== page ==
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While the issue of school prayer in the United States continues to exercise the minds of politicians, lobbyists, and parents, several communities are sidestepping the rhetoric and the controversy and cutting right through to the essence of prayer. Each week hundreds of thousands of mothers of many denominational backgrounds (plus some dads, grandparents, and other relatives) meet off-campus to pray for the students and teachers in their local schools. On the eve of another school year, we chatted with several of these mothers.
Sue Bush has a son in fourth grade, and a daughter in seventh grade. She told us: "I consider my prayers for the children more important than anything else I do! In our group we pray for blessing on the students, teachers, administrative staff, and all other workers in the school. We pray for wisdom in their decisionmaking; for energy for teachers —especially at this time of year; and in general for the academic and social needs of our children.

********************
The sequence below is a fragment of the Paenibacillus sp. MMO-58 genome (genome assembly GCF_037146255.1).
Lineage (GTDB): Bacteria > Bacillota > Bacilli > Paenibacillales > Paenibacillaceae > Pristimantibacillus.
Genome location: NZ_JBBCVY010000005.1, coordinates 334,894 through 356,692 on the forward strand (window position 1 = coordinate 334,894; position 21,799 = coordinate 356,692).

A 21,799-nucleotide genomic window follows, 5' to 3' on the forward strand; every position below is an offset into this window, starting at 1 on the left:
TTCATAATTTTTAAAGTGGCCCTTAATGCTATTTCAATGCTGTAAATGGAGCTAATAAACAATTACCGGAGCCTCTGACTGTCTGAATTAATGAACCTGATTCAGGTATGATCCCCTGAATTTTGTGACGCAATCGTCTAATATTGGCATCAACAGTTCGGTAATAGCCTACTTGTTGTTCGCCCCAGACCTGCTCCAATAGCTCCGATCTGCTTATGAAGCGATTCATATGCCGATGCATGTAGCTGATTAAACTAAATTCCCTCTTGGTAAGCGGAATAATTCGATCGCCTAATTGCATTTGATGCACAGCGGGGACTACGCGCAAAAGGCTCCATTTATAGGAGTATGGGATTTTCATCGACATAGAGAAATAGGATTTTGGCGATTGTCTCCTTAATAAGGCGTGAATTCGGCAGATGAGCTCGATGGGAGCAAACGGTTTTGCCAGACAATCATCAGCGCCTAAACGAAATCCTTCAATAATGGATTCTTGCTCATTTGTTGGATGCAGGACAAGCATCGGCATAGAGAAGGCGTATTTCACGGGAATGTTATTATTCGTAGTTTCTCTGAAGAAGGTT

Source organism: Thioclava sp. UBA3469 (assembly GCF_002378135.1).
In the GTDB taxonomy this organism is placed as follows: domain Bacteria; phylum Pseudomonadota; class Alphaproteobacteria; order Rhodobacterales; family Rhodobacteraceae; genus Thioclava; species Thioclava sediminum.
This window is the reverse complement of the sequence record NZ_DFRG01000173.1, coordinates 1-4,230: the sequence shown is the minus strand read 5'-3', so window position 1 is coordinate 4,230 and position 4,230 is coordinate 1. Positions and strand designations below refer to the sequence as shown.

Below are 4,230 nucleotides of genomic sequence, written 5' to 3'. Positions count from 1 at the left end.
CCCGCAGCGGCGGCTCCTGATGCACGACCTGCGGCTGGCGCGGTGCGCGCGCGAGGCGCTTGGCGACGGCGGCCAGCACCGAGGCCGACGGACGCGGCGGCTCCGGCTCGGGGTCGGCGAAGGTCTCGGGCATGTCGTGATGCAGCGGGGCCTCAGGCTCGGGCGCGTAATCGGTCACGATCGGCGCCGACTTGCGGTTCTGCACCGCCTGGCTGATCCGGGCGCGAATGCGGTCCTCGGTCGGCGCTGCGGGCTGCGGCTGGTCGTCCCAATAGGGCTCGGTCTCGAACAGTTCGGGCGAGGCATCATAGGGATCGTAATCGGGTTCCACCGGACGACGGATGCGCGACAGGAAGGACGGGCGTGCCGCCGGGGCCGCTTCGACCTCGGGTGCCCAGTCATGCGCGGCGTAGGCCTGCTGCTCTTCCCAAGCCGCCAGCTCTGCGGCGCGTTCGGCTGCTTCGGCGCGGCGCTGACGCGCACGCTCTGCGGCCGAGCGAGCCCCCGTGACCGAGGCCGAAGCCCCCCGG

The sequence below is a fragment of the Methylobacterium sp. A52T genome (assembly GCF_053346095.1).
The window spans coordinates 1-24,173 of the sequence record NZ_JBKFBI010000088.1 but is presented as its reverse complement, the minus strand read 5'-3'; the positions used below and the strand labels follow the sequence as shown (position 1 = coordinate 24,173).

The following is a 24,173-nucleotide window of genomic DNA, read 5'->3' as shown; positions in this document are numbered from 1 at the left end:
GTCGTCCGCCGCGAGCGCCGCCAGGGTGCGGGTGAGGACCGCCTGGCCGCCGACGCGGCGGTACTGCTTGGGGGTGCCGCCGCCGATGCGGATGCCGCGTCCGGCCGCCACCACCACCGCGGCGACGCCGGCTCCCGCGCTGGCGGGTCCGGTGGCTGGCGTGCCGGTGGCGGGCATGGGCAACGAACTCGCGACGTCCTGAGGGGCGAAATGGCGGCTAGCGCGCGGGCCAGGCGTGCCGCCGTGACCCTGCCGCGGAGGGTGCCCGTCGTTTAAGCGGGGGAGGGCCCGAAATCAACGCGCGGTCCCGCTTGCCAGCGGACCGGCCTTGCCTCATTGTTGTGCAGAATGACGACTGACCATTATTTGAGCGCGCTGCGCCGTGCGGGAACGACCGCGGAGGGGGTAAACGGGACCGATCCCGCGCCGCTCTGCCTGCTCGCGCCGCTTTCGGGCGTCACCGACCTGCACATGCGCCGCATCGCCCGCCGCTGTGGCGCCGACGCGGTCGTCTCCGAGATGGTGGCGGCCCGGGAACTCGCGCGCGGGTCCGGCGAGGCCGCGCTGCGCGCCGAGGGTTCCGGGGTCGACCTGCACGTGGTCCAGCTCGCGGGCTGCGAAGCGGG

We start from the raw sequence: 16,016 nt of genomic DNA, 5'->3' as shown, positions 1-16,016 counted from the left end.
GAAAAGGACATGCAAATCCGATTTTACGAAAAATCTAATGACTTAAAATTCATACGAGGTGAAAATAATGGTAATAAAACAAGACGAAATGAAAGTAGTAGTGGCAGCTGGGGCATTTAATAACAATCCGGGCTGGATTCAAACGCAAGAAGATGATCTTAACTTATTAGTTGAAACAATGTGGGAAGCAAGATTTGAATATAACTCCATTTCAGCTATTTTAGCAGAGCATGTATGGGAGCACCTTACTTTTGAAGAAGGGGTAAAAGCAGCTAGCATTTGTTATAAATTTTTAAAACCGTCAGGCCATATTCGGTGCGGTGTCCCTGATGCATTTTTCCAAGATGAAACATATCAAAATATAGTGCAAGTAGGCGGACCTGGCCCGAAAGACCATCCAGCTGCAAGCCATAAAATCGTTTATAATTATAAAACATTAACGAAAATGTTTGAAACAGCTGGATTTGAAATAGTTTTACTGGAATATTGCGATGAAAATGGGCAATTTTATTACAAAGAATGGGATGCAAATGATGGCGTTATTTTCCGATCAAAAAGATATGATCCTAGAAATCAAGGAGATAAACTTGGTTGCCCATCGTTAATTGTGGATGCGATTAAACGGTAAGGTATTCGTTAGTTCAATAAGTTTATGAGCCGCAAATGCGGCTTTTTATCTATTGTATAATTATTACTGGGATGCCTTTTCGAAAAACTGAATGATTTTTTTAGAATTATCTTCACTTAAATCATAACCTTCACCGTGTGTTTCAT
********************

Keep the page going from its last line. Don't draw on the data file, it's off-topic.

"We pray a lot for protection. We know that our kids will be gone for six hours and we won't be there for them. And it's such a blessing and comfort that we can ask God to be there and protect them. We know our prayers are effective. He loves our children even more than we do!
Enjoy 1 free Sentinel article or audio program each month, including content from 1898 to today.
Bosnia—whose battle is it?
Beulah M. Roegge
Our work for peace—everywhere
Sharon Moore Price
by Kim Shippey
Your right to be healthy
Sharon Slaton Howell
Lessons from a still lake
Thomas Richard Mitchinson
Is it possible to "pray without ceasing"?
Harriet Berg Harvey
Finding home, going home, being at home
An angel at midnight
Goals, priorities— and spiritual discernment
William E. Moody
"In the beginning"—health
Barbara M. Vining
Often when I pause to pray about some particular problem,...
Linda Jo Beckers
At age fifteen I became very religious
Mattie Jo Detherage